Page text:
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Replacement idiom for "list_or_nil.to_a"?


Many scripting languages, including Ruby, will "do nothing
gracefully" when asked to iterate through an empty list.
That is, they iterate NO times.

However, many Ruby methods do not return empty lists when
nothing is found.  Instead, they return nil.  This means
that idioms such as:

  list_or_nil.each do |value|
    ...
  end

will fail.  As a workaround, I've been using this idiom:

  list_or_nil.to_a.each do |value|
    ...
  end

However, I gather that this will soon be deprecated:

  http://www.megasolutions.net/ruby/to_a-68350.aspx

This page suggests putting the list in brackets:

  [list_or_nil]

but this doesn't solve MY problem:

  >> list_or_nil=nil
  => nil
  >> [list_or_nil]
  => [nil]

because the loop will now run once with the value nil.
I really dislike having to wrap the iteration block in
an "if" block:

  if list_or_nil
    list_or_nil.each do |value|
      ...
    end
  end

and this is only marginally better:

  list_or_nil.each do |value|
    ...
  end if list_or_nil

I suppose I could define my own to_a method for nil,
but that seems a bit questionable, as well.  So, is
there a Better Way To Do It?

-r
--
http://www.cfcl.com/rdm            Rich Morin
http://www.cfcl.com/rdm/resume     r@cfcl.com
http://www.cfcl.com/rdm/weblog     +1 650-873-7841

Technical editing and writing, programming, and web development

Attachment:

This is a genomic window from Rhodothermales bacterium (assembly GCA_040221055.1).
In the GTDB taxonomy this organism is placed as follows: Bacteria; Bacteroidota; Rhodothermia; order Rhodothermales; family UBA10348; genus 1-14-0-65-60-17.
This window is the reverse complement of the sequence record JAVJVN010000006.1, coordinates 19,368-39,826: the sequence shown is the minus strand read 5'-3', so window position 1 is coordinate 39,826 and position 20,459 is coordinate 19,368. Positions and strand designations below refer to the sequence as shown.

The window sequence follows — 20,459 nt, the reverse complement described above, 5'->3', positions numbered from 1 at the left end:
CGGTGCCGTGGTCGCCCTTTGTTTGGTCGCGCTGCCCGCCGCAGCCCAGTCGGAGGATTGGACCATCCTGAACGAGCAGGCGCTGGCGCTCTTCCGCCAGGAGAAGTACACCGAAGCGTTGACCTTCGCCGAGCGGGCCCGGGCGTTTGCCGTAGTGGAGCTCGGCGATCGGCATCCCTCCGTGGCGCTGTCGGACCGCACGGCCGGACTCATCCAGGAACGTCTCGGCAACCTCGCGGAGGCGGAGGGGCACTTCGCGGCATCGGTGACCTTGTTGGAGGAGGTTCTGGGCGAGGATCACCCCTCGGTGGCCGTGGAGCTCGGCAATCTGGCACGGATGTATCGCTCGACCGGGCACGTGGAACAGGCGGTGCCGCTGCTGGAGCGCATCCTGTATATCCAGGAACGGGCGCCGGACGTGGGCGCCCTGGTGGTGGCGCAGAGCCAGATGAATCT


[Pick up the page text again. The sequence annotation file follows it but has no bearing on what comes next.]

>   list_or_nil.each do |value|
>     ...
>   end

If you really want the extra loop in each just to find out that
nothing has to be done, you could also do:

    (list_or_nil || []).each do |value|
        ...
    end

On 25/05/07, Rich Morin <r@cfcl.com> wrote:

> I suppose I could define my own to_a method for nil,
> but that seems a bit questionable, as well.  So, is
> there a Better Way To Do It?

If you're going to get a list or nil then I find it nice to wrap it in
the Kernel#Array() method. It will convert a nil to a an empty array
but will leave an array untouched:

irb(main):001:0> Array(nil)
=> []
irb(main):002:0> Array([1,2,3])
=> [1, 2, 3]

Farrel

On 25.05.2007 12:13, Rich Morin wrote:

Probably.  How do you like

list_or_nil and list_or_nil.each do |x|
   ...
end

Or

irb(main):001:0> class NilClass
irb(main):002:1> def each; self; end
irb(main):003:1> include Enumerable
irb(main):004:1> end
=> NilClass
irb(main):005:0> nil.each {|x| puts x}
=> nil
irb(main):006:0>

?

Kind regards

        robert

Rich Morin wrote:
> will fail.  As a workaround, I've been using this idiom:

>   list_or_nil.to_a.each do |value|
>     ...
>   end